Flat design is a style of interface design that rejects the 3D elements of skeuomorphism. It does not, contrary to popular opinion, abandon skeuomorphism in its entirety but rather focuses on rendering objects in flat minimalist form. It avoids the excessive use of gradients, textures, and drop shadows designed to deliver 3D effects for simpler elements focusing on simple flat elements, typography and flat color schemes.
Author/Copyright holder: crassuscz. Copyright terms and licence: CC BY 3.0
Flat design is all encompassing in its approach and can be found everywhere in certain designs if you look hard enough. For example; these flat emoticons.
There is an added benefit of this design approach – it is not just for aesthetics – 2 dimensional objects are far easier to scale within responsive designs that adapt to different screen or browser sizes. This has become far more important with the advent of the mobile web.
A Brief History of Flat Design
Flat design is not entirely new and has been inspired from 3 existing forms of art: The Swiss Style (or International Typographic Style), Bauhaus and Modernism. Of the three, it is probably Swiss Style which has had the largest impact on flat design. Flat design in the real world became popularized in the 1950s and 1960s but the digital world would be rather slower to catch up.
There is a good example of early digital flat design to be found in Microsoft’s ill-fated Zune MP3 player which was launched back in 2006. The interface was both clean and simple and used lower-case typography in a large font size, silhouette styled logo design and plain monochromatic fonts.
The Zune may no longer be with us but the UI styling continued first into Windows Phone and later into the much derided (though not for its flat design) Windows 8 operating system.
Author/Copyright holder: Bkwparadox. Copyright terms and licence: CC BY-SA 3.0
The Zune may never really have captured the MP3 player market’s imagination but its legacy lives on in flat design.
In 2013 Apple joined the flat design party with the release of iOS7 deliberately rejecting previous skeuomorphic designs.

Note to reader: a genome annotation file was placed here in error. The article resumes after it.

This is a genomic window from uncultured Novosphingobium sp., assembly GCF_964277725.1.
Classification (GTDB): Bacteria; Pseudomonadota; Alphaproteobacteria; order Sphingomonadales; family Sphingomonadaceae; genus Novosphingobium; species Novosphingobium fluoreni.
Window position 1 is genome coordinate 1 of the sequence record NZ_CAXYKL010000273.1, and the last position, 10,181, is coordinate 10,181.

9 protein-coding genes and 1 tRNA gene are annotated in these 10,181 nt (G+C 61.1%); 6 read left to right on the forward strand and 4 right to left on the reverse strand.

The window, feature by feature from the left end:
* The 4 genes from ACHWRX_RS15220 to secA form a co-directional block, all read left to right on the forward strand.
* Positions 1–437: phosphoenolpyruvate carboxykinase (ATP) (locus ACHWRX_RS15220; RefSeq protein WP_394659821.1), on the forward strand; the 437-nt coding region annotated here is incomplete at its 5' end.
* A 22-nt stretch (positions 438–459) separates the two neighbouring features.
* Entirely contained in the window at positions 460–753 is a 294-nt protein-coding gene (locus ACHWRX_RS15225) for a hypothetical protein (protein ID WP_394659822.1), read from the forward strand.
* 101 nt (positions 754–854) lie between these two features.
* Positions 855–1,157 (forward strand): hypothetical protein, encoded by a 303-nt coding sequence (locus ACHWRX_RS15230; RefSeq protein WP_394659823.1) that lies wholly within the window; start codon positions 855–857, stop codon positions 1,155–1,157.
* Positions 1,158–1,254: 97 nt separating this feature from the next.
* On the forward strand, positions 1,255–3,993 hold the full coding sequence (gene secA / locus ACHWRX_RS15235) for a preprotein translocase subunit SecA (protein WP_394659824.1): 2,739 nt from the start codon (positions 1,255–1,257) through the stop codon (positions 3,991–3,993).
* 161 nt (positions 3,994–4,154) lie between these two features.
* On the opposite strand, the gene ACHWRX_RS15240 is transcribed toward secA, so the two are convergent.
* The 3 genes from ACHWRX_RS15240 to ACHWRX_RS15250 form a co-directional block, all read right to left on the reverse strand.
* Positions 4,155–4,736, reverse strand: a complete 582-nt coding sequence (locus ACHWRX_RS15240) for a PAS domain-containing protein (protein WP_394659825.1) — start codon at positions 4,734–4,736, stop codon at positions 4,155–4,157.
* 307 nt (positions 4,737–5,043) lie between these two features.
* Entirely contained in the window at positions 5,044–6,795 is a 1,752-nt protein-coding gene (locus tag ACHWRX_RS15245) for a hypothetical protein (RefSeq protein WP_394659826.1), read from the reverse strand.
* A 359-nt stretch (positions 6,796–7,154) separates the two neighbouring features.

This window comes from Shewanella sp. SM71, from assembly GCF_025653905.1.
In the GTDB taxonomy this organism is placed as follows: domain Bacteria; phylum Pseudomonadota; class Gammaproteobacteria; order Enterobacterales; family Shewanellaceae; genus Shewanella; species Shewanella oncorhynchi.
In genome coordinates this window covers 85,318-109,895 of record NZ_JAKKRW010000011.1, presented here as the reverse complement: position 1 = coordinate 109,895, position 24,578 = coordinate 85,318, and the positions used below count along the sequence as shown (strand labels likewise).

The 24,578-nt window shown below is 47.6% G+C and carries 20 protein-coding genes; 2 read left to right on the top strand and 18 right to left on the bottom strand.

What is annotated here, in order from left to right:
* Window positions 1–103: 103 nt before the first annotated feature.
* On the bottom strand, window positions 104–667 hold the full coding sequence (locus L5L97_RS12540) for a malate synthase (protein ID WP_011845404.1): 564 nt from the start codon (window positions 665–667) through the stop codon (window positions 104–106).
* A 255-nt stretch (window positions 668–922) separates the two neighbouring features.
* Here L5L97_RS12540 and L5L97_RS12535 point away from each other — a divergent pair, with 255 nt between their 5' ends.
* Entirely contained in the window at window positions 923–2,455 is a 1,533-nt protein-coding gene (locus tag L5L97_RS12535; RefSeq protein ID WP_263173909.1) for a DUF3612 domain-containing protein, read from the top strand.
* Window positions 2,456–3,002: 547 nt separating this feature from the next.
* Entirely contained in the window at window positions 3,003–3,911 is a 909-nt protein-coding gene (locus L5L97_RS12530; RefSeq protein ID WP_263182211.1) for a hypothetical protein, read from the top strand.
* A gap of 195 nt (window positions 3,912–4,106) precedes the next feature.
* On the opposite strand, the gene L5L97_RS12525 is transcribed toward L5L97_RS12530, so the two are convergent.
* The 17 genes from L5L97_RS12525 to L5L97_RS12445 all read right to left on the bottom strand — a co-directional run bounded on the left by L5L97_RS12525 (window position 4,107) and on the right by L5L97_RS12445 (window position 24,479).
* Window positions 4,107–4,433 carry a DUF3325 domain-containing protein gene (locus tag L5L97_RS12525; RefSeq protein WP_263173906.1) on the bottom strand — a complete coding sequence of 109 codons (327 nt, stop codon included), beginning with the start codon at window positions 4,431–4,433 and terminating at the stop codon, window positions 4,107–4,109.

Jony Ive (Head of Design for Apple) said; “When we sat down last November (to work on iOS 7), we understood that people had already become comfortable with touching glass, they didn’t need physical buttons, they understood the benefits,” says Ive. “So there was an incredible liberty in not having to reference the physical world so literally. We were trying to create an environment that was less specific. It got design out of the way.”
Isn’t Flat Design Boring?
Well, Microsoft and Apple don’t think so but yes, some people think that flat design is boring design. However, the truth is that minimalistic design styles are popular and eliminating unnecessary clutter from a design can improve its usability. If a component of a design serves no utility it may hinder the user experience and thus it should be eliminated from the design itself.
Much of the appeal of flat design is found in the implementation. The use of attention grabbing bright (and highly contrasting) color, for example, can help make icons, images, etc. really stand out from backgrounds. Clever use of flat design can also help guide the user’s eyes to where the designer wants them to be in their design.
Author/Copyright holder: alexlasek. Copyright terms and licence: CC BY 3.0
Flat design definitely doesn’t have to be boring, though it can be. User testing can help you determine whether your flat designs wow users or turn them off.
It’s also easy to argue that the simplicity of flat design is what makes it so effective. The simpler the image that conveys a message – the easier the message is to understand.
What Does Flat Design Mean to UI Designers?
Flat design enables the UI designer to think of their designs as a functional tool. Their work will be measured based on the value that the design brings to the user rather than simply on aesthetic appeal. Many UI designers feel that this focus enables them to concentrate on user experience more than graphic design to the benefit of their businesses and customers alike.
What Goes Into a Flat Design?
The good news is that flat designs are pretty easy to create. The designer needs to focus on simple experiences and can then use:
- Strong, contrasting colors to add emphasis on details within icons, illustrations, etc.
- Sans serif typography in large and easy to read fonts that offer straightforward indications of what an icon or illustration is for
- Crisp, clean UI elements that are easy to see and easy to comprehend
This should bring together a visually consistent and functional design for the UI.
Author/Copyright holder: dtafalonso. Copyright terms and licence: CC BY 3.0
iOS7 showed how much could be achieved through flat design in the hands of skilled designers.
The Take Away
Flat design is a minimalist approach to UI design. It is intended to reduce complexity in the design and thus enhance the user experience. It is not the only approach to UI design and material design and skeuomorphism (in the form of rich design) are also possible considerations when putting together a UI. It is important to carry out research to discover what it is that your users want and not rely on any standard approach for UI design without getting their input first.
Read Jony Ive’s take on Flat Design at Cult of Mac here - http://www.cultofmac.com/246312/jony-ive-explains-why-he-decided-to-gut-skeuomorphism-out-of-ios/
An interesting examination of Flat Design vs Skeuomorphism can be found here - http://intuio.at/en/blog/the-truth-about-skeuomorphism-vs-flat-design/
Hero Image: Author/Copyright holder: Pixel Fantasy. Copyright terms and licence: CC BY-NC-ND 2.0